This handbook contains reviews and perspectives on cutting- edge science and science education together with resources to support teachers, learners, and parents.
Teaching and Learning Science is a two-volume set that consists of 66 chapters written by more than 90 leading educators and scientists. The volumes are informed by cutting-edge theory and research and address numerous issues that are central to K-12 education. This resource will be particularly valuable for parents and teachers as schools around the country prepare students to meet the challenges presented when science is added to the No Child Left Behind Act in 2007. These insightful contributions touch on many of the most controversial topics facing science educators and students today, including evolution, testing, homeschooling, ecology, and the achievement gaps faced by girls, children of color, and ESL learners. Accessible and full of insight, the set is written for teachers, parents, and students, and offers a wealth of resources germane to K-12 settings.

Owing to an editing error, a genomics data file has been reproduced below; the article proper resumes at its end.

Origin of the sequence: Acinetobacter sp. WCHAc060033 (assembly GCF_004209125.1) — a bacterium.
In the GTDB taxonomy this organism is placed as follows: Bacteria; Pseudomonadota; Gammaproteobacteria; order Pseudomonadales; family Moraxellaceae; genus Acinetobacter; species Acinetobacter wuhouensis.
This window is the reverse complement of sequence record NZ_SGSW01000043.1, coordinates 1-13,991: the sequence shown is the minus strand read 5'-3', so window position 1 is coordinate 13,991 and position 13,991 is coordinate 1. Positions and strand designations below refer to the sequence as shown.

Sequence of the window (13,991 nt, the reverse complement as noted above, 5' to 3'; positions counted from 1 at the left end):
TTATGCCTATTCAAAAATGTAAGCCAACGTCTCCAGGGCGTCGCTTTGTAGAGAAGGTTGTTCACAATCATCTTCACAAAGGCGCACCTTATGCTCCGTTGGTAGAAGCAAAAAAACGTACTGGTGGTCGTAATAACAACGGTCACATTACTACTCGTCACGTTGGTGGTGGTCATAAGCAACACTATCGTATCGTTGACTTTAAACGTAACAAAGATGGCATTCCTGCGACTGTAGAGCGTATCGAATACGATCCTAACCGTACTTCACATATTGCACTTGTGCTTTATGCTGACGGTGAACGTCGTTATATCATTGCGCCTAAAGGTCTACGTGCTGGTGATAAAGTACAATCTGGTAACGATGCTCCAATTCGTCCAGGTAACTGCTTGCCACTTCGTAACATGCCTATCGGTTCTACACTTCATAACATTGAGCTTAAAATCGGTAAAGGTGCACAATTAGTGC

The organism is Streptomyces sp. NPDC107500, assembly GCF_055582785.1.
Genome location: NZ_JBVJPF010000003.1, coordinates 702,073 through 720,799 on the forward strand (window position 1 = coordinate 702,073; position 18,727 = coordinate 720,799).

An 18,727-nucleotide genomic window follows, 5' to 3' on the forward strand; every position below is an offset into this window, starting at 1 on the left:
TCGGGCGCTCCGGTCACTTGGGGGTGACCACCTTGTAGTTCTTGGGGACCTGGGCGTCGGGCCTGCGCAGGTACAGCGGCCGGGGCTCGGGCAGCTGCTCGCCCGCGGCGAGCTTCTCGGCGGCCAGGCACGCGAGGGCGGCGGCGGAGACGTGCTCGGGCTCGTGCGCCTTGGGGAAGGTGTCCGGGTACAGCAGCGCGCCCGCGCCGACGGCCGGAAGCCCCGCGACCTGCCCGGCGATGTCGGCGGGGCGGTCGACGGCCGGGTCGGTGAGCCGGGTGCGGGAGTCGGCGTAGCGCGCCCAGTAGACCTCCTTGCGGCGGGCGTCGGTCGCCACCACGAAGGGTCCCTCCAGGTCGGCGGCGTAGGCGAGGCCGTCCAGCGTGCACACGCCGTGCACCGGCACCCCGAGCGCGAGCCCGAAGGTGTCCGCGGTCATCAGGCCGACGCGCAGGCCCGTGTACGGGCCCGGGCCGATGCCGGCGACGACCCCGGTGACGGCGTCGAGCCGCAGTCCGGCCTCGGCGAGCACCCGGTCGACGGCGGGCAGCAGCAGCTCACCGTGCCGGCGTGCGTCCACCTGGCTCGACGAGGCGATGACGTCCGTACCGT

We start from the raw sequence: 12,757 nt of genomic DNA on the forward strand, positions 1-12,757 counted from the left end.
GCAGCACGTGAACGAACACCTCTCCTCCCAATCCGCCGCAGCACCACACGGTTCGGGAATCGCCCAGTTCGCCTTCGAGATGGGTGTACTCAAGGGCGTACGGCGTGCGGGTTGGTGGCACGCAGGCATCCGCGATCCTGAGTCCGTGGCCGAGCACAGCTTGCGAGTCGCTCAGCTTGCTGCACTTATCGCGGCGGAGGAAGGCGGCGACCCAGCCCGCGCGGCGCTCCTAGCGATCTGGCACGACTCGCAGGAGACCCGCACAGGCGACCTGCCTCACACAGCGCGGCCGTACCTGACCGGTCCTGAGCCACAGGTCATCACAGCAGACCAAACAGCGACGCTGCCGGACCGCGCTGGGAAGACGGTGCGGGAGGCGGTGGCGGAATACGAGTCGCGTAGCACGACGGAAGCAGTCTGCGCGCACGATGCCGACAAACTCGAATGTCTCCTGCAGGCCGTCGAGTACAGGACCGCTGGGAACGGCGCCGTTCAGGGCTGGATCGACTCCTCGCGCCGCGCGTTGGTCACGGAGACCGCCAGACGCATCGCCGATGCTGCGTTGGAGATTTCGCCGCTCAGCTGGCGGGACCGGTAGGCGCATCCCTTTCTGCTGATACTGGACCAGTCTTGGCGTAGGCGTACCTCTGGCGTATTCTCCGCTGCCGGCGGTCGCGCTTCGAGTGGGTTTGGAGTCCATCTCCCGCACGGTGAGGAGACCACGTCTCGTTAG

The volumes are arranged according to themes that are central to science education: language and scientific literacy, home and school relationships, equity, new roles for teachers and students, connecting science to other areas of the curriculum, resources for teachers and learners, and science in the news. The authors address controversial topics such as evolution, and present alternative ways to think about teaching, learning, the outcomes of science education, and issues associated with high stakes testing. In addition, relationships between science and literacy are explored in terms of art and science, making sense of visuals in textbooks, reading, writing, children's literature, and uses of comics to represent science. Chapters also address how to teach contemporary science, including the origin of the chemical elements, the big bang, hurricanes, tornadoes, volcanoes, and tsunamis.